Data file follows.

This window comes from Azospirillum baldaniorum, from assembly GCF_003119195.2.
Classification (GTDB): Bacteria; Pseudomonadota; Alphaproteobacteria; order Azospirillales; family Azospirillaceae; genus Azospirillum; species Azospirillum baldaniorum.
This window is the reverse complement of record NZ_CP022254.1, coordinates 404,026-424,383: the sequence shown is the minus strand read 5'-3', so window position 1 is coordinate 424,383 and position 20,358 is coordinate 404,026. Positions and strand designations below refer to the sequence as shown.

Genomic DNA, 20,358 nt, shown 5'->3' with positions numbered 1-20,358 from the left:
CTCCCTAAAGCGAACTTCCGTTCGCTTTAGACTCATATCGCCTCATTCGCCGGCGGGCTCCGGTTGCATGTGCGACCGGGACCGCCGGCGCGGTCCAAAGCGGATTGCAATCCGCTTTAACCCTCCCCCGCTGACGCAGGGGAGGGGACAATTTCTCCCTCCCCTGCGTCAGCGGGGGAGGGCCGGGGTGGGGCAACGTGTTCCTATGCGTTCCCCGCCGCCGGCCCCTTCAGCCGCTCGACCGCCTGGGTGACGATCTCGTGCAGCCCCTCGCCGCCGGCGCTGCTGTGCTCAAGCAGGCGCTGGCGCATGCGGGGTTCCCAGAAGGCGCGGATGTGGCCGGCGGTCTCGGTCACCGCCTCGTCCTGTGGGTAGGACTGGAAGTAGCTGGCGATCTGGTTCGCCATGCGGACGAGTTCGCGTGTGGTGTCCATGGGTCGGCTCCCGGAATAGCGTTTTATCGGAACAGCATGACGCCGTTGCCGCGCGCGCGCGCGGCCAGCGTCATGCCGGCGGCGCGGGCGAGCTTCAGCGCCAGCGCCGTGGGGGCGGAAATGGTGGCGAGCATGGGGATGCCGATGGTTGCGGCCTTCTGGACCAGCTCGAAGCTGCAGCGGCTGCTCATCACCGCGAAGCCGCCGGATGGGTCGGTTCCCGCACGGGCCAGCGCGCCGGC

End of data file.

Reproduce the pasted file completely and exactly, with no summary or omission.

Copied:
This window comes from Azospirillum baldaniorum, from assembly GCF_003119195.2.
Classification (GTDB): Bacteria; Pseudomonadota; Alphaproteobacteria; order Azospirillales; family Azospirillaceae; genus Azospirillum; species Azospirillum baldaniorum.
This window is the reverse complement of record NZ_CP022254.1, coordinates 404,026-424,383: the sequence shown is the minus strand read 5'-3', so window position 1 is coordinate 424,383 and position 20,358 is coordinate 404,026. Positions and strand designations below refer to the sequence as shown.

Genomic DNA, 20,358 nt, shown 5'->3' with positions numbered 1-20,358 from the left:
CTCCCTAAAGCGAACTTCCGTTCGCTTTAGACTCATATCGCCTCATTCGCCGGCGGGCTCCGGTTGCATGTGCGACCGGGACCGCCGGCGCGGTCCAAAGCGGATTGCAATCCGCTTTAACCCTCCCCCGCTGACGCAGGGGAGGGGACAATTTCTCCCTCCCCTGCGTCAGCGGGGGAGGGCCGGGGTGGGGCAACGTGTTCCTATGCGTTCCCCGCCGCCGGCCCCTTCAGCCGCTCGACCGCCTGGGTGACGATCTCGTGCAGCCCCTCGCCGCCGGCGCTGCTGTGCTCAAGCAGGCGCTGGCGCATGCGGGGTTCCCAGAAGGCGCGGATGTGGCCGGCGGTCTCGGTCACCGCCTCGTCCTGTGGGTAGGACTGGAAGTAGCTGGCGATCTGGTTCGCCATGCGGACGAGTTCGCGTGTGGTGTCCATGGGTCGGCTCCCGGAATAGCGTTTTATCGGAACAGCATGACGCCGTTGCCGCGCGCGCGCGCGGCCAGCGTCATGCCGGCGGCGCGGGCGAGCTTCAGCGCCAGCGCCGTGGGGGCGGAAATGGTGGCGAGCATGGGGATGCCGATGGTTGCGGCCTTCTGGACCAGCTCGAAGCTGCAGCGGCTGCTCATCACCGCGAAGCCGCCGGATGGGTCGGTTCCCGCACGGGCCAGCGCGCCGGC